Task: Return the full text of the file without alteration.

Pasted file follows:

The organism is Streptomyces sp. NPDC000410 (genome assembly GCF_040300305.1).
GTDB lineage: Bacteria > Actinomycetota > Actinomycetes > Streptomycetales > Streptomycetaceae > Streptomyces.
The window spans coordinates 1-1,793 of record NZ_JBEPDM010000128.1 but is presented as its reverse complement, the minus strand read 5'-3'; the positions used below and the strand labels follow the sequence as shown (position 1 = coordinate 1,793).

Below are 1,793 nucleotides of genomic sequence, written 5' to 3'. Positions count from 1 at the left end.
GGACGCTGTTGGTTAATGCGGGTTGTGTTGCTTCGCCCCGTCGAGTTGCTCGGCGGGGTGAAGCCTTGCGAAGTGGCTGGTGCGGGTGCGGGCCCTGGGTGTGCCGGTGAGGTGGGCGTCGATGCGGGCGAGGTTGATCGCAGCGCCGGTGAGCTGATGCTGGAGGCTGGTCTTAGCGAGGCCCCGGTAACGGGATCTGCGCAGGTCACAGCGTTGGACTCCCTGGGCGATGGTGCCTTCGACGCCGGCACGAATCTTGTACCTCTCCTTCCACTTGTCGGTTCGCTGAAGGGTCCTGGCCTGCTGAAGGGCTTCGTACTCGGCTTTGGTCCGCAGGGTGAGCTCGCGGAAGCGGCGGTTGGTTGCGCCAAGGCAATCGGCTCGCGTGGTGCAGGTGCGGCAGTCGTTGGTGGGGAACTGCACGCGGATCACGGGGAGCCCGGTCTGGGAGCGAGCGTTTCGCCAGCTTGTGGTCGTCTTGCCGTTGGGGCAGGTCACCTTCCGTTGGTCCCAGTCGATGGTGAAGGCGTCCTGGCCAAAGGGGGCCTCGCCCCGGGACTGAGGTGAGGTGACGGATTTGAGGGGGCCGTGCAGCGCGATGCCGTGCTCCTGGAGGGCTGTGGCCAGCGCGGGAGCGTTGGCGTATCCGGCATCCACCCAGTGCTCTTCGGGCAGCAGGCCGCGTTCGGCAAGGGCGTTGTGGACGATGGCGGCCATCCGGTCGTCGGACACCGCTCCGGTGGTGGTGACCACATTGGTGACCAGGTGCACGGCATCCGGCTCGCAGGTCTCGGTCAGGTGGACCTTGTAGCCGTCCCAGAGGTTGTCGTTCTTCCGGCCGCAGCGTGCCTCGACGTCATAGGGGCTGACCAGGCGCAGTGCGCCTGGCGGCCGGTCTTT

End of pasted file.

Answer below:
The organism is Streptomyces sp. NPDC000410 (genome assembly GCF_040300305.1).
GTDB lineage: Bacteria > Actinomycetota > Actinomycetes > Streptomycetales > Streptomycetaceae > Streptomyces.
The window spans coordinates 1-1,793 of record NZ_JBEPDM010000128.1 but is presented as its reverse complement, the minus strand read 5'-3'; the positions used below and the strand labels follow the sequence as shown (position 1 = coordinate 1,793).

Below are 1,793 nucleotides of genomic sequence, written 5' to 3'. Positions count from 1 at the left end.
GGACGCTGTTGGTTAATGCGGGTTGTGTTGCTTCGCCCCGTCGAGTTGCTCGGCGGGGTGAAGCCTTGCGAAGTGGCTGGTGCGGGTGCGGGCCCTGGGTGTGCCGGTGAGGTGGGCGTCGATGCGGGCGAGGTTGATCGCAGCGCCGGTGAGCTGATGCTGGAGGCTGGTCTTAGCGAGGCCCCGGTAACGGGATCTGCGCAGGTCACAGCGTTGGACTCCCTGGGCGATGGTGCCTTCGACGCCGGCACGAATCTTGTACCTCTCCTTCCACTTGTCGGTTCGCTGAAGGGTCCTGGCCTGCTGAAGGGCTTCGTACTCGGCTTTGGTCCGCAGGGTGAGCTCGCGGAAGCGGCGGTTGGTTGCGCCAAGGCAATCGGCTCGCGTGGTGCAGGTGCGGCAGTCGTTGGTGGGGAACTGCACGCGGATCACGGGGAGCCCGGTCTGGGAGCGAGCGTTTCGCCAGCTTGTGGTCGTCTTGCCGTTGGGGCAGGTCACCTTCCGTTGGTCCCAGTCGATGGTGAAGGCGTCCTGGCCAAAGGGGGCCTCGCCCCGGGACTGAGGTGAGGTGACGGATTTGAGGGGGCCGTGCAGCGCGATGCCGTGCTCCTGGAGGGCTGTGGCCAGCGCGGGAGCGTTGGCGTATCCGGCATCCACCCAGTGCTCTTCGGGCAGCAGGCCGCGTTCGGCAAGGGCGTTGTGGACGATGGCGGCCATCCGGTCGTCGGACACCGCTCCGGTGGTGGTGACCACATTGGTGACCAGGTGCACGGCATCCGGCTCGCAGGTCTCGGTCAGGTGGACCTTGTAGCCGTCCCAGAGGTTGTCGTTCTTCCGGCCGCAGCGTGCCTCGACGTCATAGGGGCTGACCAGGCGCAGTGCGCCTGGCGGCCGGTCTTT